Category: Pituitary Disorders/Neuroendocrinology
Cushing’s syndrome has an incidence of 0.2–5.0 per million people per year and ectopic cushing’s account for ~1% of all those cases. Although very rare, it is a deadly disease process; approximately 28–59% of all ectopic cushing’s is from neuroendocrine tumors (NET). Here is a case of well differentiated NET with Adrenocorticotropic hormone (ACTH) production.
Methods : A 27-year-old healthy man presented with 4-month history of worsening shortness of breath, 30-pound weight loss and weakness in his proximal extremities. On exam he had moon facies, supraclavicular fullness, decreased muscle mass, anasarca and bruises on his abdomen. On initial work up he was noted to have hypokalemia and diabetes mellitus. He also had significantly elevated serum morning cortisol of 69.9ug/dL and ACTH of 356.6 (reference range 7.2–63.3pg/ml) with 24-hour urine cortisol of 21,108mcg/day (reference range 3.5–45mcg/day). A high dose (8mg) Dexamethasone failed to suppress the cortisol, it remained at 110mcg/dl from 108mcg/dl and the pituitary MRI was normal. Ectopic cushing’s was the top differential given acute onset and progression of diabetes, severe hypokalemia with no suppression of the cortisol. Further imaging with CT scan of chest, abdomen and pelvis, MRI enterography, triple phase CT scan of the liver, Endoscopic Ultrasound of the pancreas, Octreotide scan did not reveal any lesions. Subsequently, patient also underwent Inferior petrosal sinus sampling which further confirmed ectopic ACTH production. Patient continued to deteriorate rapidly, he lost an additional 50 pounds and became bedbound. Medical management was initiated due to failure to localize the tumor. Eventually, the patient underwent a Ga-DOTATATE PET/CT which revealed a nodular opacity in the anterior left lung base.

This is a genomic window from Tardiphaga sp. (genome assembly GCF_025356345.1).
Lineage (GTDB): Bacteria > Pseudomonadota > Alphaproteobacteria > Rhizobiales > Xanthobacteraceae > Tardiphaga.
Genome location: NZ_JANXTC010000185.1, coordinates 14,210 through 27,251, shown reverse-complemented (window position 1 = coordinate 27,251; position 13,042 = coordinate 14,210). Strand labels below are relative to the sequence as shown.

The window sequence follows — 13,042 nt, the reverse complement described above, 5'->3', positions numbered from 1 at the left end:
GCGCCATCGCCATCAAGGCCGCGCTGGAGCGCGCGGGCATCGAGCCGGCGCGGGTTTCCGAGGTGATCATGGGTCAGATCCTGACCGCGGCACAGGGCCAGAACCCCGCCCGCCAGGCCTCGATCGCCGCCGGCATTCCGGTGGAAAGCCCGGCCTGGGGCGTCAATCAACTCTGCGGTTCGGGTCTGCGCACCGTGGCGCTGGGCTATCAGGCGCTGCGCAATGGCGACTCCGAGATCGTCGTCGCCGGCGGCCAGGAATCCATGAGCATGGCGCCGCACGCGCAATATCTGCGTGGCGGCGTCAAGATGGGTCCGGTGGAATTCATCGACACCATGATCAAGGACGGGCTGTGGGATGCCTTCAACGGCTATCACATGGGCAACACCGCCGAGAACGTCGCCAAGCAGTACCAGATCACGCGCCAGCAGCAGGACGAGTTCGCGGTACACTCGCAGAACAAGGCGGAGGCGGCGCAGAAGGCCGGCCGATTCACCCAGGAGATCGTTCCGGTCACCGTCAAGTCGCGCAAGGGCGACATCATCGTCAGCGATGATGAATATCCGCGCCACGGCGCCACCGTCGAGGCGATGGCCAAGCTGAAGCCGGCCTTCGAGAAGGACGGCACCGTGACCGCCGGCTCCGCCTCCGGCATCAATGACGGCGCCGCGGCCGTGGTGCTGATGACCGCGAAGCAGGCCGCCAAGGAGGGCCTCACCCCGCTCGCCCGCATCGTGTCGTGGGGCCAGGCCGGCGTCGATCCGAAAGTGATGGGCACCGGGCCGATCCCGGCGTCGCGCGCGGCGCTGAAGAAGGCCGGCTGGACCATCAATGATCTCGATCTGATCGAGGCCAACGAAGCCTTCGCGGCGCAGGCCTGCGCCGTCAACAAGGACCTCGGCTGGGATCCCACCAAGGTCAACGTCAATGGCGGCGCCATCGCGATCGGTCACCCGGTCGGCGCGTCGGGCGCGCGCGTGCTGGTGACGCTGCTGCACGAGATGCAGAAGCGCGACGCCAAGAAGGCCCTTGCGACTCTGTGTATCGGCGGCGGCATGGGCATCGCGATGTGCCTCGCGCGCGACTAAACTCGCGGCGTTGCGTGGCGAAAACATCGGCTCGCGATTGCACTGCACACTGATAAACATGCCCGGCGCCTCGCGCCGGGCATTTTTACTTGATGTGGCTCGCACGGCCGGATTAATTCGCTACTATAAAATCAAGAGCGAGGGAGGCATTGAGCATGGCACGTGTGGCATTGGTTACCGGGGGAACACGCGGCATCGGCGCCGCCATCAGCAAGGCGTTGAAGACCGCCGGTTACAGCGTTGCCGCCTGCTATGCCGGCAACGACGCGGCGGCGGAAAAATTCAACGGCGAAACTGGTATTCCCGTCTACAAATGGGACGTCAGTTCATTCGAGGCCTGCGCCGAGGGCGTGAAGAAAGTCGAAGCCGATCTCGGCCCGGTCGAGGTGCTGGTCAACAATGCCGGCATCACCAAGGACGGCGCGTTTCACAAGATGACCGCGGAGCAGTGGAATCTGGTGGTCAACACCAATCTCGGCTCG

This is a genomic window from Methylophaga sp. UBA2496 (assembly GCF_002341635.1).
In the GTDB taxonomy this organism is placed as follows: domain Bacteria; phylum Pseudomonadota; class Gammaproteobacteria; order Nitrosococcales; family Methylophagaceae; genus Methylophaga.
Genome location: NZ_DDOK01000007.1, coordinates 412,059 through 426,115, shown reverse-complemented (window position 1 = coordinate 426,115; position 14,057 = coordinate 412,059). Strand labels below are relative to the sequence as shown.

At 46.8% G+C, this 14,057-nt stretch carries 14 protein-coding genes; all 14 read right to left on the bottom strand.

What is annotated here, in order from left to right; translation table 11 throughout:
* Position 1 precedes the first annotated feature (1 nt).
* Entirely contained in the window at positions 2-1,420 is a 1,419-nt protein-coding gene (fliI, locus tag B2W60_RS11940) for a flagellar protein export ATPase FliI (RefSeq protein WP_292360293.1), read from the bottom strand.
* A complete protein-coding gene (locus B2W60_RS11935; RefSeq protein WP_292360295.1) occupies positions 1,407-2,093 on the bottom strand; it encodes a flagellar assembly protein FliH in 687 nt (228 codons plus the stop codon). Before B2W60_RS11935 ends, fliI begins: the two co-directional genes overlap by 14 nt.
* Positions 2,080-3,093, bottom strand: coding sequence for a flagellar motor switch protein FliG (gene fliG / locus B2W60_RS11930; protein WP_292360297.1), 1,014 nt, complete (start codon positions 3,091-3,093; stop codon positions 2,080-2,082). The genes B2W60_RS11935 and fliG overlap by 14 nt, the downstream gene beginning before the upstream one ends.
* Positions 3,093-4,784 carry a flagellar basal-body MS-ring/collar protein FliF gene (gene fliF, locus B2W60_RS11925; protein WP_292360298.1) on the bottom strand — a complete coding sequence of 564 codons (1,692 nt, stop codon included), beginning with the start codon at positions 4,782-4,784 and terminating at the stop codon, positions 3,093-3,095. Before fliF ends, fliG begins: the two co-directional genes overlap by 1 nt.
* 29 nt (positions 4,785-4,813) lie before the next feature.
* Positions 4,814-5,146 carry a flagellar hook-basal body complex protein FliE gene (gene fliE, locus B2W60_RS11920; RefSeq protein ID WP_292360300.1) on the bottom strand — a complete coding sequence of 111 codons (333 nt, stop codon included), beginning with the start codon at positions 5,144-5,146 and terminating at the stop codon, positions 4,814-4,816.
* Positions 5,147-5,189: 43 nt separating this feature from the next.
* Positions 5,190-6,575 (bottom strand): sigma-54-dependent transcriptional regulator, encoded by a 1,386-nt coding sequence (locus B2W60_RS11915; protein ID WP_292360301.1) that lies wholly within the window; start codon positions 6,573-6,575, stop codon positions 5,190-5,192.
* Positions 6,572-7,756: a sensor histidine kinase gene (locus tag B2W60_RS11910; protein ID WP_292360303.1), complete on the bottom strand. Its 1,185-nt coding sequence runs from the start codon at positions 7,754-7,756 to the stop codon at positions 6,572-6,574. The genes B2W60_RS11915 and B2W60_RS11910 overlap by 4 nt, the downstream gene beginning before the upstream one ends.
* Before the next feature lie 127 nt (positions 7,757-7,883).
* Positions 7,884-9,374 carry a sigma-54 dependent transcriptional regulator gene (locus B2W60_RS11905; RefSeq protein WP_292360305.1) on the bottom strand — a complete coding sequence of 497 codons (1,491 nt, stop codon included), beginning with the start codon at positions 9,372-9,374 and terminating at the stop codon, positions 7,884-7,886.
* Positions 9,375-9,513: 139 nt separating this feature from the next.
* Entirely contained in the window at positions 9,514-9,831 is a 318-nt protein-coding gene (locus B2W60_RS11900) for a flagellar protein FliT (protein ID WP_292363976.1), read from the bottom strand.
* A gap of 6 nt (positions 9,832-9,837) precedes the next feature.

Results : Patient underwent left lower lobe resection with pathology positive for atypical bronchial carcinoid tumor with 2 lymph nodes positive for carcinoma.
Discussion : Bronchial carcinoid accounts for approximately 40% of ectopic cushing’s secondary neuroendocrine tumors. Despite these tumor’s positivity for somatostatin receptors it can be challenging to localize them with conventional functional imaging such as an octreotide scan. Often patients with Ectopic cushing’s tend to undergo many studies in efforts of localization which leads to significant delay in treatment with surgical resection.
The Ga-DOTATE PET/CT scan has been reported to have up to 94% sensitivity and ~98% positive predictive value for NET in clinical trials. This imaging modality can help localize primary tumor and progression of disease on follow-up for timely intervention.
The Ohio State University
Currently an Endocrinology fellow at the Ohio State University.
The Ohio State University
Completed medical school in Iraq followed by residency and fellowship in the United states. Now sub specializing in pituitary disorders at the Ohio State University.